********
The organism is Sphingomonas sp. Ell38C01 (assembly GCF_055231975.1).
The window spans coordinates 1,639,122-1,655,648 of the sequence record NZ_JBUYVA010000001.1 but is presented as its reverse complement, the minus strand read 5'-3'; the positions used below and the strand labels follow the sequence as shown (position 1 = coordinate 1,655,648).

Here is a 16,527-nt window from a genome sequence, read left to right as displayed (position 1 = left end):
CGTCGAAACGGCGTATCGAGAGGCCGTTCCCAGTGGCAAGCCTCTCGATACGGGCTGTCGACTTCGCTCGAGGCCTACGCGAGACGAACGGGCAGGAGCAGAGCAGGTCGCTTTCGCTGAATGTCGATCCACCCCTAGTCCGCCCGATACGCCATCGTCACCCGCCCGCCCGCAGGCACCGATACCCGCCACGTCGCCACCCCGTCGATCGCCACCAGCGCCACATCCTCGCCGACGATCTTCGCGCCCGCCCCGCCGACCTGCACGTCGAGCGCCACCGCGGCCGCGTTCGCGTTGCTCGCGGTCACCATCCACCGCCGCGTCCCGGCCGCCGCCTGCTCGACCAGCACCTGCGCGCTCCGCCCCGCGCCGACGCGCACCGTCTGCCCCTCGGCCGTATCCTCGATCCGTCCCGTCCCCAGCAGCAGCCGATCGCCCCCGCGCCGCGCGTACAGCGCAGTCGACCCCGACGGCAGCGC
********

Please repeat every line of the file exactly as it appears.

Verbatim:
The organism is Sphingomonas sp. Ell38C01 (assembly GCF_055231975.1).
The window spans coordinates 1,639,122-1,655,648 of the sequence record NZ_JBUYVA010000001.1 but is presented as its reverse complement, the minus strand read 5'-3'; the positions used below and the strand labels follow the sequence as shown (position 1 = coordinate 1,655,648).

Here is a 16,527-nt window from a genome sequence, read left to right as displayed (position 1 = left end):
CGTCGAAACGGCGTATCGAGAGGCCGTTCCCAGTGGCAAGCCTCTCGATACGGGCTGTCGACTTCGCTCGAGGCCTACGCGAGACGAACGGGCAGGAGCAGAGCAGGTCGCTTTCGCTGAATGTCGATCCACCCCTAGTCCGCCCGATACGCCATCGTCACCCGCCCGCCCGCAGGCACCGATACCCGCCACGTCGCCACCCCGTCGATCGCCACCAGCGCCACATCCTCGCCGACGATCTTCGCGCCCGCCCCGCCGACCTGCACGTCGAGCGCCACCGCGGCCGCGTTCGCGTTGCTCGCGGTCACCATCCACCGCCGCGTCCCGGCCGCCGCCTGCTCGACCAGCACCTGCGCGCTCCGCCCCGCGCCGACGCGCACCGTCTGCCCCTCGGCCGTATCCTCGATCCGTCCCGTCCCCAGCAGCAGCCGATCGCCCCCGCGCCGCGCGTACAGCGCAGTCGACCCCGACGGCAGCGC